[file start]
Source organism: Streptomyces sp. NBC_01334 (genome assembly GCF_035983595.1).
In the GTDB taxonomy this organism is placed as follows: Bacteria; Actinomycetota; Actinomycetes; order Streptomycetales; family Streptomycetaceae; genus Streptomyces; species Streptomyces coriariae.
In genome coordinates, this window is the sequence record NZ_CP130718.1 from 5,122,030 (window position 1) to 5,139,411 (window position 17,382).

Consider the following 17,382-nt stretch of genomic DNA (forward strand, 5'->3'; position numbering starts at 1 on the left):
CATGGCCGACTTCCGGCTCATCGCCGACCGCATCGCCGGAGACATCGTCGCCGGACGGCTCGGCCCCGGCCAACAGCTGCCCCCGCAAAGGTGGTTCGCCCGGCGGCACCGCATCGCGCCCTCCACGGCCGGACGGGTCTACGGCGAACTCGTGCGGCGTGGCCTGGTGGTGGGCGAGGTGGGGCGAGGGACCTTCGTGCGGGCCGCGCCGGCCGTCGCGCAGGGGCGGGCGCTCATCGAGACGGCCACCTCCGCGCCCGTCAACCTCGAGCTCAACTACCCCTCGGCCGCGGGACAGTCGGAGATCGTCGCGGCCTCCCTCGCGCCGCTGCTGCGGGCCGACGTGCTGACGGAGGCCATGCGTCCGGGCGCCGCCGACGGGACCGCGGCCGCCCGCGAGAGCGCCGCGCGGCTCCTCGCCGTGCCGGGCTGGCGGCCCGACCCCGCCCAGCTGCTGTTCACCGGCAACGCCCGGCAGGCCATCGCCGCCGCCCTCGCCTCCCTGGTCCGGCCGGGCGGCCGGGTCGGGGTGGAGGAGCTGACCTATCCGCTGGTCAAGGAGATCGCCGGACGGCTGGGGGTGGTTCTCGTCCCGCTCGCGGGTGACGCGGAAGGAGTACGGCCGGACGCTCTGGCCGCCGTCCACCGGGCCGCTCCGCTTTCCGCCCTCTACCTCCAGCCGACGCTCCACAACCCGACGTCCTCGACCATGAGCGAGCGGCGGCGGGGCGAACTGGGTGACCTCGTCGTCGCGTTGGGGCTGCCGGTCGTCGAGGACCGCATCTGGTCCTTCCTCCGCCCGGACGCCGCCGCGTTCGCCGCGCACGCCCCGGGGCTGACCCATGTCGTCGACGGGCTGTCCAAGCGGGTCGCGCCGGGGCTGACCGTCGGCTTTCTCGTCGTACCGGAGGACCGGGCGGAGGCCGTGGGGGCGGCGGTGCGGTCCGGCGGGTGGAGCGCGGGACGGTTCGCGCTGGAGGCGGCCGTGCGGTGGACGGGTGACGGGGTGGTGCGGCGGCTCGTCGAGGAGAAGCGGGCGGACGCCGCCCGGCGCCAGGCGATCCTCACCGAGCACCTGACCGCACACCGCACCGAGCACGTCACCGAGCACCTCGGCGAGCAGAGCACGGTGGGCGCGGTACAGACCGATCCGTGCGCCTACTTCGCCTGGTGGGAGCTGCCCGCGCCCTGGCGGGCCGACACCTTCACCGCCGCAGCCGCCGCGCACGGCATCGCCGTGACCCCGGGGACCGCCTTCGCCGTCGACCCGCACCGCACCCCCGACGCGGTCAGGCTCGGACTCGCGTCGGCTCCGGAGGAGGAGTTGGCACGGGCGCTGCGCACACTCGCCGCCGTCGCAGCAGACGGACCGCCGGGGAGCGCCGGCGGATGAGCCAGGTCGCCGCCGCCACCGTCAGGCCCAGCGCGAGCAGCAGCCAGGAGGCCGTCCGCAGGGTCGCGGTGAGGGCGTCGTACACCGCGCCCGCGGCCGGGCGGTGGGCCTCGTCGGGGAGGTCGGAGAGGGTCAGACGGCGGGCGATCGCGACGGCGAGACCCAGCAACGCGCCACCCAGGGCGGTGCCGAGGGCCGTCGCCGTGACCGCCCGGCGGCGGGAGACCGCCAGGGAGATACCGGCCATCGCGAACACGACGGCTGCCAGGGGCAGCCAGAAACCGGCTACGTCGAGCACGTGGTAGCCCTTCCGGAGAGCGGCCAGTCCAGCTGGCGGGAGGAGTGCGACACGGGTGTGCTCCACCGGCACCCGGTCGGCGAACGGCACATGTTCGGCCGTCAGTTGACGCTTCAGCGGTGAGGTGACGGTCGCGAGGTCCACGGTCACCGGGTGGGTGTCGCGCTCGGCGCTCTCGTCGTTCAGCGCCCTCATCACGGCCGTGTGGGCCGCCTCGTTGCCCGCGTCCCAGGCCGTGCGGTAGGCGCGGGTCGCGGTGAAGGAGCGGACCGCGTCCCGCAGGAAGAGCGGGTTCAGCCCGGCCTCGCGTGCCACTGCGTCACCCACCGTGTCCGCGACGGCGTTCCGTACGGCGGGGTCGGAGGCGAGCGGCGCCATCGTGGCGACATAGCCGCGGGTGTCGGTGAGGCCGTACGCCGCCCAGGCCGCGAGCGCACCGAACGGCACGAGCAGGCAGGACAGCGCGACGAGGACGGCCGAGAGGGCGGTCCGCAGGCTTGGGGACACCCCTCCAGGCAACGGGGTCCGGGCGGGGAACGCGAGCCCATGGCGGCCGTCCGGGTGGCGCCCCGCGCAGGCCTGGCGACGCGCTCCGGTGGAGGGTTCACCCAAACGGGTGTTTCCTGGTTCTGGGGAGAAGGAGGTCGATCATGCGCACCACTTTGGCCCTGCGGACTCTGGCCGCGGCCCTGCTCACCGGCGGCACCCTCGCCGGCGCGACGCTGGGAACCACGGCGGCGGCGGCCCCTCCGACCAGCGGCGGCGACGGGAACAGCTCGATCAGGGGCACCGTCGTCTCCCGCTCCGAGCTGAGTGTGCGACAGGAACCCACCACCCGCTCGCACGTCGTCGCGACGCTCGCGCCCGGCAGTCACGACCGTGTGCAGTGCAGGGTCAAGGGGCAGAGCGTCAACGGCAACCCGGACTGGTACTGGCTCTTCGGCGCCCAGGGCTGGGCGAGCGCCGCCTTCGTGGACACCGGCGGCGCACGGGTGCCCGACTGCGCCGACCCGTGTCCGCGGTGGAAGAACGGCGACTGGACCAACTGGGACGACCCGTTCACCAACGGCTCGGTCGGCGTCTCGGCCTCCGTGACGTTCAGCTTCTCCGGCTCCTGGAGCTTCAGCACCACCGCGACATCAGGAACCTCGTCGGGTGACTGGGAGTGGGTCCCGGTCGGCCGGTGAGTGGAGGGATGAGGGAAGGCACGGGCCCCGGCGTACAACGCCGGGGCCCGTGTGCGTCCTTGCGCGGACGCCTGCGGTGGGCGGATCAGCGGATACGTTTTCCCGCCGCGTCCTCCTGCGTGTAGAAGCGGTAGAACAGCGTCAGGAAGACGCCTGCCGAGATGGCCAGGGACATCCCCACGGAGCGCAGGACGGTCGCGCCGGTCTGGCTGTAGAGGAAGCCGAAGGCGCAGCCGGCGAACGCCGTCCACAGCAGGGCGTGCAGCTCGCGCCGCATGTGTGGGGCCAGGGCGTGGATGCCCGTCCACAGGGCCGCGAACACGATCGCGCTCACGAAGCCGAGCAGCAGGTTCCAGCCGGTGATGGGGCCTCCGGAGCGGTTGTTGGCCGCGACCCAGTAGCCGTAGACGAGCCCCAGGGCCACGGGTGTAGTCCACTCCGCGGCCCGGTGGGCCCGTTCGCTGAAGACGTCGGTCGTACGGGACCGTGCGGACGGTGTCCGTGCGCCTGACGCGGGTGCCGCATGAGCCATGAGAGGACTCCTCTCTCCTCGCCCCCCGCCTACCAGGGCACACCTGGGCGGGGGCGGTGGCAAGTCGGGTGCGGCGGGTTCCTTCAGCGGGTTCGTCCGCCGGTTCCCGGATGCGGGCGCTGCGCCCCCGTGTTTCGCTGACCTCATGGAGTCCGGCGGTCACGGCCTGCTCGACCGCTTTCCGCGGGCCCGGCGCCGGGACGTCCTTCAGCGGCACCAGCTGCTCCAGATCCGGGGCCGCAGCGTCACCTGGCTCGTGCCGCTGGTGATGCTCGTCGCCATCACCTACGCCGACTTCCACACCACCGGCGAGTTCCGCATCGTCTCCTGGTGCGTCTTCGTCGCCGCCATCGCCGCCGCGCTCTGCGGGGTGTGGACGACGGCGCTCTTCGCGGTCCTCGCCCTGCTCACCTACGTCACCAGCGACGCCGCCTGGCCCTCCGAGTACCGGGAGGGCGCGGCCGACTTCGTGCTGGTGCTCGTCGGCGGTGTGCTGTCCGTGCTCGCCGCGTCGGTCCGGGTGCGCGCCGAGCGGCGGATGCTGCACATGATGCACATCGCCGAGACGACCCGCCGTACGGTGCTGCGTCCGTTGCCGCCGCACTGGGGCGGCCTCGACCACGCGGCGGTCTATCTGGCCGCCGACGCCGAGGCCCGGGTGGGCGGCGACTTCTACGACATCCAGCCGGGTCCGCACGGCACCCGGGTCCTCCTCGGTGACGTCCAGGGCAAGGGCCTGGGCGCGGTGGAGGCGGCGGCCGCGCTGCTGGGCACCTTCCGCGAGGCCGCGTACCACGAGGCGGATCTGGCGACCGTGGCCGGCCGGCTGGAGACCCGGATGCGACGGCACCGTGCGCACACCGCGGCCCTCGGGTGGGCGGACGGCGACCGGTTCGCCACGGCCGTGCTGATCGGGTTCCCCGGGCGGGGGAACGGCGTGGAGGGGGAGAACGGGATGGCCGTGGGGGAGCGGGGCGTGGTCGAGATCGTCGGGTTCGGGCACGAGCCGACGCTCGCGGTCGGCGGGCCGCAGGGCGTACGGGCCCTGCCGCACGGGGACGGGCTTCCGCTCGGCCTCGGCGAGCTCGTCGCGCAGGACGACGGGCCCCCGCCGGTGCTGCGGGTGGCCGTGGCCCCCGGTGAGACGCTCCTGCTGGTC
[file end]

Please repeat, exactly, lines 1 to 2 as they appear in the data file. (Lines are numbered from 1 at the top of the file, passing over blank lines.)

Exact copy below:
Source organism: Streptomyces sp. NBC_01334 (genome assembly GCF_035983595.1).
In the GTDB taxonomy this organism is placed as follows: Bacteria; Actinomycetota; Actinomycetes; order Streptomycetales; family Streptomycetaceae; genus Streptomyces; species Streptomyces coriariae.